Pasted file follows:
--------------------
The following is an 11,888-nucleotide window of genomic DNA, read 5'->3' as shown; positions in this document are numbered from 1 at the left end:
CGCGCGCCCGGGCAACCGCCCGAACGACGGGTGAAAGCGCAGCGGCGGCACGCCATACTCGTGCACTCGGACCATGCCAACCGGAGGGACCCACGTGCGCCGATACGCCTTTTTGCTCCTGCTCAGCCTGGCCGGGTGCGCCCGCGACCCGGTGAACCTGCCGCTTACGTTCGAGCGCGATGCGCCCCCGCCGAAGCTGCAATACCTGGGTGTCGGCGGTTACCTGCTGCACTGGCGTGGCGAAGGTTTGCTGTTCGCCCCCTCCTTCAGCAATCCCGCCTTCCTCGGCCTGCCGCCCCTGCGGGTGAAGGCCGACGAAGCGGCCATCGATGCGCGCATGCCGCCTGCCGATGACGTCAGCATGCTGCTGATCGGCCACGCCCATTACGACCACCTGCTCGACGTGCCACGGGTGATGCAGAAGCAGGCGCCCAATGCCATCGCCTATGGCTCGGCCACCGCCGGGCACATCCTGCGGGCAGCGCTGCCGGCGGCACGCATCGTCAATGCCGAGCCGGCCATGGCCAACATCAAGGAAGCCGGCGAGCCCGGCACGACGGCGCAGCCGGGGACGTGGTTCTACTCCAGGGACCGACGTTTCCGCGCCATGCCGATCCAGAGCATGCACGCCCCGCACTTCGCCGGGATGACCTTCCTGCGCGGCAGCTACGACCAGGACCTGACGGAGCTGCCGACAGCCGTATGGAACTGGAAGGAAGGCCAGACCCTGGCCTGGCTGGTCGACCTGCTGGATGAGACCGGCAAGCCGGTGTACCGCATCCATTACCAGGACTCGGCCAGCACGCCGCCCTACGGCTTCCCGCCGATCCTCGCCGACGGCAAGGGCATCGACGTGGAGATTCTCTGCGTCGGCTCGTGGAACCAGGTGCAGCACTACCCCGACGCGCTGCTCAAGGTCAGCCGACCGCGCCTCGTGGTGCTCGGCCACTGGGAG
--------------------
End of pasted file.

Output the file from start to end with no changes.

The following is an 11,888-nucleotide window of genomic DNA, read 5'->3' as shown; positions in this document are numbered from 1 at the left end:
CGCGCGCCCGGGCAACCGCCCGAACGACGGGTGAAAGCGCAGCGGCGGCACGCCATACTCGTGCACTCGGACCATGCCAACCGGAGGGACCCACGTGCGCCGATACGCCTTTTTGCTCCTGCTCAGCCTGGCCGGGTGCGCCCGCGACCCGGTGAACCTGCCGCTTACGTTCGAGCGCGATGCGCCCCCGCCGAAGCTGCAATACCTGGGTGTCGGCGGTTACCTGCTGCACTGGCGTGGCGAAGGTTTGCTGTTCGCCCCCTCCTTCAGCAATCCCGCCTTCCTCGGCCTGCCGCCCCTGCGGGTGAAGGCCGACGAAGCGGCCATCGATGCGCGCATGCCGCCTGCCGATGACGTCAGCATGCTGCTGATCGGCCACGCCCATTACGACCACCTGCTCGACGTGCCACGGGTGATGCAGAAGCAGGCGCCCAATGCCATCGCCTATGGCTCGGCCACCGCCGGGCACATCCTGCGGGCAGCGCTGCCGGCGGCACGCATCGTCAATGCCGAGCCGGCCATGGCCAACATCAAGGAAGCCGGCGAGCCCGGCACGACGGCGCAGCCGGGGACGTGGTTCTACTCCAGGGACCGACGTTTCCGCGCCATGCCGATCCAGAGCATGCACGCCCCGCACTTCGCCGGGATGACCTTCCTGCGCGGCAGCTACGACCAGGACCTGACGGAGCTGCCGACAGCCGTATGGAACTGGAAGGAAGGCCAGACCCTGGCCTGGCTGGTCGACCTGCTGGATGAGACCGGCAAGCCGGTGTACCGCATCCATTACCAGGACTCGGCCAGCACGCCGCCCTACGGCTTCCCGCCGATCCTCGCCGACGGCAAGGGCATCGACGTGGAGATTCTCTGCGTCGGCTCGTGGAACCAGGTGCAGCACTACCCCGACGCGCTGCTCAAGGTCAGCCGACCGCGCCTCGTGGTGCTCGGCCACTGGGAG